In Stories, you don’t get any rewards for completing a fight besides the right to go on. Five-round battles are also available in the Exams section of the game, which aren’t available at start. You can earn rewards here, but you are limited to at most five per day. These also have spell themes and/or goals and rotate every two weeks. Easy, Normal, and Hard levels are available and affect your grade. Be warned: the scoring is very complicated, and it seems like even those who have played this game since it debuted in Japan don’t know all the ins-and-outs of grades. You’d think that, say, winning in three rounds is better than winning in four rounds, but that is not necessarily the case! I went researching since I was scratching my head at while one round I earn, say, 3500 points but one where I felt like I did better turned out to be only 3000 points. I didn’t find too much, at least not without having a lot of top-tier cards and buffed levels.
So improving your Cards is important. The most obvious is level, which affects its HP and POW stats. R cards can go up to level 40 by default, SR to 60, and SSR to 80. You can acquire items to go beyond these limits. You can also improve spell levels from level 1 to 10. At least one of the two attacks will get a boost at level 5. Finally, upon reading/watching an individual’s cards story segments and completing some other requirements (including acquiring items), you can give it a permanent boost (Groovy).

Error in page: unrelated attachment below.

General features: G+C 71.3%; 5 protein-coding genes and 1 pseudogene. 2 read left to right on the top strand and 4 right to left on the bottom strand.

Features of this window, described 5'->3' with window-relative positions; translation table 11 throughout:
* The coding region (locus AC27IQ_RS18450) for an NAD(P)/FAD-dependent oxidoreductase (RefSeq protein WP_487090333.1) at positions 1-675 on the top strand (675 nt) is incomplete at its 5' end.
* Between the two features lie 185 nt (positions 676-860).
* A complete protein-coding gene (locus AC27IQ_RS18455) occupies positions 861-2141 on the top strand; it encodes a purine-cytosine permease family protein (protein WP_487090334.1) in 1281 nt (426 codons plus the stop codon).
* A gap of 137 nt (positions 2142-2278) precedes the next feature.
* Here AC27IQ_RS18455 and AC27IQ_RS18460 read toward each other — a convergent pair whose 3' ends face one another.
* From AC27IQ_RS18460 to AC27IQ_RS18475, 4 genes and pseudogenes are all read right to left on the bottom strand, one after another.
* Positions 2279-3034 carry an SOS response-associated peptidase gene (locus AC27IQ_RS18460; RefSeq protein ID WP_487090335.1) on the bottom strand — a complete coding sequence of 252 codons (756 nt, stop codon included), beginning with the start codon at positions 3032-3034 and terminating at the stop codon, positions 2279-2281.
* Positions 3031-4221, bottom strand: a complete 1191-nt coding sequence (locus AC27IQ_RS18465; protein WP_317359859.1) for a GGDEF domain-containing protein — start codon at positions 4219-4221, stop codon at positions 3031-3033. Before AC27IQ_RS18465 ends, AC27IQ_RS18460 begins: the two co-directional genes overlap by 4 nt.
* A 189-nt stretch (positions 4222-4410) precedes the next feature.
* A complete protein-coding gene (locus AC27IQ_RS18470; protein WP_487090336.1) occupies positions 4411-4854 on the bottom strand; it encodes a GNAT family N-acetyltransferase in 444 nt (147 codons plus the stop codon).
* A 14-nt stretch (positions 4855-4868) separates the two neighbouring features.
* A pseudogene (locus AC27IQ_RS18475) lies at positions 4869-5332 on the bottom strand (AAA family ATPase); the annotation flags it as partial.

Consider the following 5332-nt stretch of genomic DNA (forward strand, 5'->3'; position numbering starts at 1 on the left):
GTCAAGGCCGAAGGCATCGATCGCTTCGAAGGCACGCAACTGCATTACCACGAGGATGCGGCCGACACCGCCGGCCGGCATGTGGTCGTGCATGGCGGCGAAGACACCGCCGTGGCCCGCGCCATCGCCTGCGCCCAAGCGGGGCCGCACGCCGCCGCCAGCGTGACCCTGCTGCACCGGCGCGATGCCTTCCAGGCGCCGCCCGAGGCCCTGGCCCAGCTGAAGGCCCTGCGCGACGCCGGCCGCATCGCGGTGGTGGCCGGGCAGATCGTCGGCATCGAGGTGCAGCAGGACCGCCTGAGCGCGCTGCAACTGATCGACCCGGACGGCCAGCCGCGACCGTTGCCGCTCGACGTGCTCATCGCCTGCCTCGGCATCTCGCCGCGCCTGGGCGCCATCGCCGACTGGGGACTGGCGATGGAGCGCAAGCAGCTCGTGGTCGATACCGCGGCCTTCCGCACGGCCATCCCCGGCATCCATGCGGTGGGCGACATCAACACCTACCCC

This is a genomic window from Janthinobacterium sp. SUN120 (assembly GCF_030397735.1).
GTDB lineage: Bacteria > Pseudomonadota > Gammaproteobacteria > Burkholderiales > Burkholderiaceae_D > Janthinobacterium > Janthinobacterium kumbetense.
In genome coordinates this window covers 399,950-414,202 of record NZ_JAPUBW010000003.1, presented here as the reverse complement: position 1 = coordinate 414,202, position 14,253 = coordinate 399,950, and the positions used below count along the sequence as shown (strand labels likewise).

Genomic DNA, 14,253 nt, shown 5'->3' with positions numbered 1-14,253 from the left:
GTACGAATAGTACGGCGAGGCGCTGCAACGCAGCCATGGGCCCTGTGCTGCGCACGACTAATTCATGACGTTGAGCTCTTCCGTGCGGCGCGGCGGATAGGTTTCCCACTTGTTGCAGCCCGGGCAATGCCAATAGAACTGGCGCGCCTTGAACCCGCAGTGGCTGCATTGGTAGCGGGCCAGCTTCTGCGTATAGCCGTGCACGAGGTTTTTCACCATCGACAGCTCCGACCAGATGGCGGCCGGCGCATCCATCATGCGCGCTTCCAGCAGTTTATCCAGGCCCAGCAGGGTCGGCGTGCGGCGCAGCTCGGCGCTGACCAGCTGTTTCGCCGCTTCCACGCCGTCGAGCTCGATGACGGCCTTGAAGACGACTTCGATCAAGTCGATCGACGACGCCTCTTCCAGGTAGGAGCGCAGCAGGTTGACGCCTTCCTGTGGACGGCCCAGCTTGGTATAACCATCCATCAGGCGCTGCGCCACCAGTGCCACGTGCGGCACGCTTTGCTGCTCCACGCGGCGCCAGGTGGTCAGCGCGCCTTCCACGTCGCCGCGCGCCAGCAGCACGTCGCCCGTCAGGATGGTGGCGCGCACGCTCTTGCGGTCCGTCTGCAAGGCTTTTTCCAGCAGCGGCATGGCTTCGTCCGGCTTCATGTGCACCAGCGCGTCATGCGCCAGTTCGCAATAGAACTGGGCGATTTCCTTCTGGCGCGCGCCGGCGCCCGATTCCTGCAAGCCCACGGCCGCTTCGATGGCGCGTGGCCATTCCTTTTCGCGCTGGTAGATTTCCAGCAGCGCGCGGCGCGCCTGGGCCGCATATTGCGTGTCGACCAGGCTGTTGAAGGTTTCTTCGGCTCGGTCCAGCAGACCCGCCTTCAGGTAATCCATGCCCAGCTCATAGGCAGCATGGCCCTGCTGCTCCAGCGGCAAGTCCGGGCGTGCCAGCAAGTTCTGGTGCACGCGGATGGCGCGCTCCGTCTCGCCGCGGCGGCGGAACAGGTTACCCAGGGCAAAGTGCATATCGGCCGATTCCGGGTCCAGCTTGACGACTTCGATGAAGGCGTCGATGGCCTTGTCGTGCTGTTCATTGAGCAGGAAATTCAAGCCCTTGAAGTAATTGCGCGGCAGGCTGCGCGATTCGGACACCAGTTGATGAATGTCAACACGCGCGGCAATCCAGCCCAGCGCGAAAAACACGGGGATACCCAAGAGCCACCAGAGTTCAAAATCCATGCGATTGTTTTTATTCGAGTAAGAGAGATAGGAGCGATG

To do these, you will need to complete Lessons. This is where the game’s playtime limits come into play. You earn 1 LP every 15 minutes, up to a max of 10. 1 LP can be used to complete 1 Lesson. There are three types: History, Flight, and Alchemy, and they all involve the adorable chibi characters.
History earns experience for Cards. Flight increases Vignette levels for Groovification. For these Lessons, you choose a main card and four additional ones of different characters. Unlike in fights, you cannot have two Cards featuring the same character in class. Lessons will click down from 7, with each one randomly selecting a character to earn one, two, or three stars. The main card (your study buddy) has the highest chance of being picked. At the end, stars go to boosting the character’s gauge. Each Lesson also gradually increases a special gauge which makes the next 5 turns automatic three stars. Completing either Lesson earns up to three items to use to further level up Card Level and Vignette.
Alchemy Lessons are basically the same. However, unlike History and Flight, you are limited as to which students you can pick that day. The characters are divided into five groups, and they rotate. For instance, one group is Deuce, Cater, Floyd, and Kalim, so if you want to work on your Riddle card, you will need to check the calendar for his group’s appearance. Alchemy Lessons can earn spell upgrading items, but the four element types rotate each day. In addition, you only select one additional card to complete the Lesson. This is based upon which Card you choose to do Alchemy with. Every Card has at least one Buddy (SR two, SSR three), and if you send in any card with the Buddy character, either the card’s HP or POW stat will increase a bit. So for instance, the card Ace School Uniform (R) has a Buddy Bonus with Deuce. So put Ace School Uniform with any Deuce card into battle, and the Modest HP Boost ability will activate to give you a some extra health. Buddy Levels can only be increased by Alchemy and go up to 10.